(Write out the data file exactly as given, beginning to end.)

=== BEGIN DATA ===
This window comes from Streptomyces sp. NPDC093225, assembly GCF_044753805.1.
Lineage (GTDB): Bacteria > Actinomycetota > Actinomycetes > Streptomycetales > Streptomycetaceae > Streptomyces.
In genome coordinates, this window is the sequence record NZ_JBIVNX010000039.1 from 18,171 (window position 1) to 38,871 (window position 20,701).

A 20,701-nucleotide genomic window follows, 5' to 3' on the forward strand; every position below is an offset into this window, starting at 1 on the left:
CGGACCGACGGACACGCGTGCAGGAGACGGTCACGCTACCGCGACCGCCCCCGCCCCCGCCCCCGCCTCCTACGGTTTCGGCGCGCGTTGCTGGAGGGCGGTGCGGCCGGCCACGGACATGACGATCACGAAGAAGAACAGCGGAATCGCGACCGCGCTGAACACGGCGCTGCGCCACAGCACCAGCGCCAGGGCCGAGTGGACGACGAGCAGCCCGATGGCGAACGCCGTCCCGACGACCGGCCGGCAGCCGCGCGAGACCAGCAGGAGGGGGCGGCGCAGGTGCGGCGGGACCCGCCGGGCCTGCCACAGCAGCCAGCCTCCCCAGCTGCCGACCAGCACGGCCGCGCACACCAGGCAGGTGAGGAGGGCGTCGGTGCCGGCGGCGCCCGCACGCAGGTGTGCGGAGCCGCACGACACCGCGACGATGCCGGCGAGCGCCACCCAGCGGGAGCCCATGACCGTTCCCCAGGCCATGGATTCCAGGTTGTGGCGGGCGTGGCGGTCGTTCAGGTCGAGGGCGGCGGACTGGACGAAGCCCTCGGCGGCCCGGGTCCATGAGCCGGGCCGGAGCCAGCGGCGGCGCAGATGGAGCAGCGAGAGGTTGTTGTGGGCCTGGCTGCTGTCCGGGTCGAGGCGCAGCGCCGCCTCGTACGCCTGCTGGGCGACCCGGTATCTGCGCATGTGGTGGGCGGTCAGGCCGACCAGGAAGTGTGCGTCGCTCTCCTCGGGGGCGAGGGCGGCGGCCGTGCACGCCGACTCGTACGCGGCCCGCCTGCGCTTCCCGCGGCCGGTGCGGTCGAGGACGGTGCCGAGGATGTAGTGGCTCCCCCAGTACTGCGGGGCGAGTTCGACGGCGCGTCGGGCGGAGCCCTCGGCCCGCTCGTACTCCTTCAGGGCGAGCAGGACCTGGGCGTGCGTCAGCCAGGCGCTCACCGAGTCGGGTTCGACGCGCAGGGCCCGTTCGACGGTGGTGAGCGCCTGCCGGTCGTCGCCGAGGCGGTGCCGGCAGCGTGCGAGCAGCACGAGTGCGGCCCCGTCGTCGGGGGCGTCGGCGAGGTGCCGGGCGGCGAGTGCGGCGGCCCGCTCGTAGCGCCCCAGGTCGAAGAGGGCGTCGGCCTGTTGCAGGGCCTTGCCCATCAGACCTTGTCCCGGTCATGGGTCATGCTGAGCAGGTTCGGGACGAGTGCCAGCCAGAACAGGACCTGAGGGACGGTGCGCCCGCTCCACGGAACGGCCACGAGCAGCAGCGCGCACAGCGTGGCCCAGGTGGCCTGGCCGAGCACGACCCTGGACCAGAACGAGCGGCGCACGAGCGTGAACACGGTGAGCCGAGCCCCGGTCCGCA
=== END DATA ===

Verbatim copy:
This window comes from Streptomyces sp. NPDC093225, assembly GCF_044753805.1.
Lineage (GTDB): Bacteria > Actinomycetota > Actinomycetes > Streptomycetales > Streptomycetaceae > Streptomyces.
In genome coordinates, this window is the sequence record NZ_JBIVNX010000039.1 from 18,171 (window position 1) to 38,871 (window position 20,701).

A 20,701-nucleotide genomic window follows, 5' to 3' on the forward strand; every position below is an offset into this window, starting at 1 on the left:
CGGACCGACGGACACGCGTGCAGGAGACGGTCACGCTACCGCGACCGCCCCCGCCCCCGCCCCCGCCTCCTACGGTTTCGGCGCGCGTTGCTGGAGGGCGGTGCGGCCGGCCACGGACATGACGATCACGAAGAAGAACAGCGGAATCGCGACCGCGCTGAACACGGCGCTGCGCCACAGCACCAGCGCCAGGGCCGAGTGGACGACGAGCAGCCCGATGGCGAACGCCGTCCCGACGACCGGCCGGCAGCCGCGCGAGACCAGCAGGAGGGGGCGGCGCAGGTGCGGCGGGACCCGCCGGGCCTGCCACAGCAGCCAGCCTCCCCAGCTGCCGACCAGCACGGCCGCGCACACCAGGCAGGTGAGGAGGGCGTCGGTGCCGGCGGCGCCCGCACGCAGGTGTGCGGAGCCGCACGACACCGCGACGATGCCGGCGAGCGCCACCCAGCGGGAGCCCATGACCGTTCCCCAGGCCATGGATTCCAGGTTGTGGCGGGCGTGGCGGTCGTTCAGGTCGAGGGCGGCGGACTGGACGAAGCCCTCGGCGGCCCGGGTCCATGAGCCGGGCCGGAGCCAGCGGCGGCGCAGATGGAGCAGCGAGAGGTTGTTGTGGGCCTGGCTGCTGTCCGGGTCGAGGCGCAGCGCCGCCTCGTACGCCTGCTGGGCGACCCGGTATCTGCGCATGTGGTGGGCGGTCAGGCCGACCAGGAAGTGTGCGTCGCTCTCCTCGGGGGCGAGGGCGGCGGCCGTGCACGCCGACTCGTACGCGGCCCGCCTGCGCTTCCCGCGGCCGGTGCGGTCGAGGACGGTGCCGAGGATGTAGTGGCTCCCCCAGTACTGCGGGGCGAGTTCGACGGCGCGTCGGGCGGAGCCCTCGGCCCGCTCGTACTCCTTCAGGGCGAGCAGGACCTGGGCGTGCGTCAGCCAGGCGCTCACCGAGTCGGGTTCGACGCGCAGGGCCCGTTCGACGGTGGTGAGCGCCTGCCGGTCGTCGCCGAGGCGGTGCCGGCAGCGTGCGAGCAGCACGAGTGCGGCCCCGTCGTCGGGGGCGTCGGCGAGGTGCCGGGCGGCGAGTGCGGCGGCCCGCTCGTAGCGCCCCAGGTCGAAGAGGGCGTCGGCCTGTTGCAGGGCCTTGCCCATCAGACCTTGTCCCGGTCATGGGTCATGCTGAGCAGGTTCGGGACGAGTGCCAGCCAGAACAGGACCTGAGGGACGGTGCGCCCGCTCCACGGAACGGCCACGAGCAGCAGCGCGCACAGCGTGGCCCAGGTGGCCTGGCCGAGCACGACCCTGGACCAGAACGAGCGGCGCACGAGCGTGAACACGGTGAGCCGAGCCCCGGTCCGCA